Photo: WGN America

Should You Sign Up For Manhattan?

We've run the numbers, and you should check out the explosive results!

What Is This Thing?

As World War II rages overseas, teams of elite scientists at various secret sites in the U.S. work on developing the weapon the Army believes will definitively end the war: the atomic bomb. But just like every workplace, the effort is complicated by politics and backbiting. Plus, even though the (almost all male) physicists have brought their families to live with them on site, they can't tell their spouses what they're even doing.

When Is It On?

Sundays at 10 PM on WGN America.

Why Was It Made Now?

Evidently, WGN America has decided to follow the TBS model in its evolution from superstation to national cable network and gotten into the original programming business this year -- first with Salem, and now this.

What's Its Pedigree?

Series creator Sam Shaw has a slim CV -- he wrote a few episodes in the first season of Masters Of Sex -- but he's surrounded himself with impressive talent. The pilot is directed by Thomas Schlamme (of...every show on TV), while future episodes are helmed by other names you've definitely seen in TV credits before: Paris Barclay, Daniel Attias, Bill D'Elia, Christopher Misiano, and even Daniel Stern (who also has a supporting role in the pilot). The cast also includes Tony winner John Benjamin Hickey, and supporting actors several Best Picture Oscar nominees -- Michael Chernus (Captain Phillips), Christopher Denham (Argo), and Olivia Williams (An Education).

...And?

Watching the pilot, you would never suspect that it's only the second original series from an upstart cable outfit: it looks handsome enough to stand alongside the fancy period dramas of AMC. And while the milieu is interesting enough all on its own -- secrecy! national security! threats of Axis powers! -- the pilot also sets up an intriguing opposition between Hickey's Frank Winter, the head of a scrappy team of weirdos (including...a woman?!), and newly arrived Charlie Isaacs (B.J. Novak lookalike Ashley Zukerman), an award-winning physicist Frank has already negged once by failing to publish one of his papers, who is distressed by the implications for future generations if the project actually succeeds.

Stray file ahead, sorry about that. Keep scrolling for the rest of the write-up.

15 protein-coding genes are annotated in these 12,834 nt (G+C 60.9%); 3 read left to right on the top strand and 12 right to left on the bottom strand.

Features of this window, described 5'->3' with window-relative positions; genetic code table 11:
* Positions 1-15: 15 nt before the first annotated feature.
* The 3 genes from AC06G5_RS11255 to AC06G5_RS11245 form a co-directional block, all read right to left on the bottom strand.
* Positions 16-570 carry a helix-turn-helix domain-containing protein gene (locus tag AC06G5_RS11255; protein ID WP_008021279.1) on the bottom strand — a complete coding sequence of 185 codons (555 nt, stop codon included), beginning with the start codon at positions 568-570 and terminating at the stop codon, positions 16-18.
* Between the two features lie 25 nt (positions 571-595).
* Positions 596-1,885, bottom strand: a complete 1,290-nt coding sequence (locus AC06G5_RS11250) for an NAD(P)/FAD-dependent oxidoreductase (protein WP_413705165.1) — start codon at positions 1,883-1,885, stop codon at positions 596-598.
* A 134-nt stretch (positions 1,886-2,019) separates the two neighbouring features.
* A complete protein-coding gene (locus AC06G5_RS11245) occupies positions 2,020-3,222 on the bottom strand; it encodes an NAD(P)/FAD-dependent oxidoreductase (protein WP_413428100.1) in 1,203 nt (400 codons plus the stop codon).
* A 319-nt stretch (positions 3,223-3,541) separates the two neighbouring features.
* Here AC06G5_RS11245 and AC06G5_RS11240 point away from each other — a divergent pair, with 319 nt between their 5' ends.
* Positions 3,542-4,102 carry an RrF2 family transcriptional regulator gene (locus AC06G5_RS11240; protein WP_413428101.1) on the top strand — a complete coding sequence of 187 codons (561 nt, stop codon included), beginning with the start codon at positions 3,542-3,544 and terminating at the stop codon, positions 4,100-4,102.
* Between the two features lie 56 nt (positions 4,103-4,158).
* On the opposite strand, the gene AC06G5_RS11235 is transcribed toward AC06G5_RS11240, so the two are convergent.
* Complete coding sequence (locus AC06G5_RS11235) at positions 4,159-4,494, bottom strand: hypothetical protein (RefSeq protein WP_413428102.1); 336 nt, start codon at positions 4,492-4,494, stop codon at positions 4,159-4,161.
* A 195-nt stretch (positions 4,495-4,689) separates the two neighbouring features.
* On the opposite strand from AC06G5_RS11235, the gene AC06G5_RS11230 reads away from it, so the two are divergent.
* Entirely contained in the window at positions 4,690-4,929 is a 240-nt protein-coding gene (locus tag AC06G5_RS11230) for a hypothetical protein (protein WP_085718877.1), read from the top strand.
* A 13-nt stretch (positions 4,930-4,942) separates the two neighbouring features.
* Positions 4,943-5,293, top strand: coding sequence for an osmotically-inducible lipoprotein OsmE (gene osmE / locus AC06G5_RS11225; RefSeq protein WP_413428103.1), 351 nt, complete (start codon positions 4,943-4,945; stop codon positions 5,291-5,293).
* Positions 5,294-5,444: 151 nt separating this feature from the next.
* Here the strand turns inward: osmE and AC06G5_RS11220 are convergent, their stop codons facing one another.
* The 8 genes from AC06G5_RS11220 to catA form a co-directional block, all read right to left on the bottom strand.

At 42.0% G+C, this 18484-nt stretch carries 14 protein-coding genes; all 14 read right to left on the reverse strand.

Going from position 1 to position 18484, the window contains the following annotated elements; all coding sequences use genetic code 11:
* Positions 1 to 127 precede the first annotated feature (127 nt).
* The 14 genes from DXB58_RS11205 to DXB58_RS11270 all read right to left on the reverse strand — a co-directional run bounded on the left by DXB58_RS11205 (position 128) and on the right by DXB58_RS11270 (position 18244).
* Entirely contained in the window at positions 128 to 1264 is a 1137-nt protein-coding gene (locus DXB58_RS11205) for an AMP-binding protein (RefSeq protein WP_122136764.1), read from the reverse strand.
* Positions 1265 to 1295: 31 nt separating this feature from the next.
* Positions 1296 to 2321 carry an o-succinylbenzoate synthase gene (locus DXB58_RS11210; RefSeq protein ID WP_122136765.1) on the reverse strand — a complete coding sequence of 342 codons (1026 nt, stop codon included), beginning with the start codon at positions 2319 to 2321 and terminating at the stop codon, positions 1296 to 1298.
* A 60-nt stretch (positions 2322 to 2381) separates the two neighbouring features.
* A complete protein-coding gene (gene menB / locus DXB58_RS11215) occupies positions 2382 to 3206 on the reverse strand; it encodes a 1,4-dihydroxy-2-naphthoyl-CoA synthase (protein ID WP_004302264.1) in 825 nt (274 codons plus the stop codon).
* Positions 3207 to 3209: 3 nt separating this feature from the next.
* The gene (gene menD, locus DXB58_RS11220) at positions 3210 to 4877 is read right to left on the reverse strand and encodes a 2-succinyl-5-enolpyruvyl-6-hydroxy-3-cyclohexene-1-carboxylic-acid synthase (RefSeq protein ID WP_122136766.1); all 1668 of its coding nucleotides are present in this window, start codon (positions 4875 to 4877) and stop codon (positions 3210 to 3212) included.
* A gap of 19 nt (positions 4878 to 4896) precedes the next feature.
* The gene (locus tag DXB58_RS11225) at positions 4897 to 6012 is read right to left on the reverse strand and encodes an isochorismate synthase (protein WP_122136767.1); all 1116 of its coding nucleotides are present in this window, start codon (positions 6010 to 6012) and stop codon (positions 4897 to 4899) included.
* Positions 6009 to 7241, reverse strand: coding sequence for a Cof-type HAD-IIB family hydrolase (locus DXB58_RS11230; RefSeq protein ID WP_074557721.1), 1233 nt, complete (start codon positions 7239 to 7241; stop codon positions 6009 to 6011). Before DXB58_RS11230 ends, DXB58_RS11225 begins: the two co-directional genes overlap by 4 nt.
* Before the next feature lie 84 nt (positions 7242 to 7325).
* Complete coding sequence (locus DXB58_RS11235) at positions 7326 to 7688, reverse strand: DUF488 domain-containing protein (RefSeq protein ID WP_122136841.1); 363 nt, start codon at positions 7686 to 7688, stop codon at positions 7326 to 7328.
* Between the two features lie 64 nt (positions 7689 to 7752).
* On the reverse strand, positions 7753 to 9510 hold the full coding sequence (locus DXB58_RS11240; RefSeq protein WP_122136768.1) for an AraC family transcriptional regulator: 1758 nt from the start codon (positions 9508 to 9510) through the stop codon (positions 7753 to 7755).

The show also promises to deviate from other premium-cable shows by featuring a wife for the protagonist -- Liza Winter (Williams) -- who potentially could do more than whine at her husband to talk to her, dammit!!! ...Okay, she also does that a little. But for once the husband actually seems to want to tell her what he's privately dealing with, but he literally can't, or he'll go to prison just for talking about it. Plus, he may not have to: Liza has a PhD in botany, and she's starting to wonder why she's not allowed to grow corn in what should be potassium-rich soil, and why her white chrysanthemums are suddenly sprouting stained purple blooms....

...But?

Charlie's wife Abby (Rachel Brosnahan, of House Of Cards) is the regular boring kind of cable-show wife so far -- although Charlie did break the law by telling her about the bomb project because he couldn't handle keeping it to himself anymore and to stop her panicked efforts to leave. Her knowing more than the other wives could lead to some interesting story possibilities for her. Or she might just fuck up again with a verbal slip in mixed company, like she already did in the pilot. Also, the oblique philosophy of Robert Oppenheimer (Daniel London) and the obvious dream sequence Frank has lay on the ponderousness kind of thick. We get it: shit's tense.

...So?

It's hard for me to resist any show set in a world I haven't seen before, and the '40s ladies fashions would probably get me on board even if the rest of it was crap. Fortunately, it isn't! In addition to all the built-in drama of trying to end the war at a time when Americans are being killed at a rate of four an hour, the pilot also raises compelling issues surrounding class and culture (both with the Mexican Indians who work as domestics for the scientists' wives, and a middle manager's brag to Charlie about how many Jews are toiling on the project), all of it set under an invisible umbrella of intense secrecy. There's lots to explore, and I'm excited to see where it goes.

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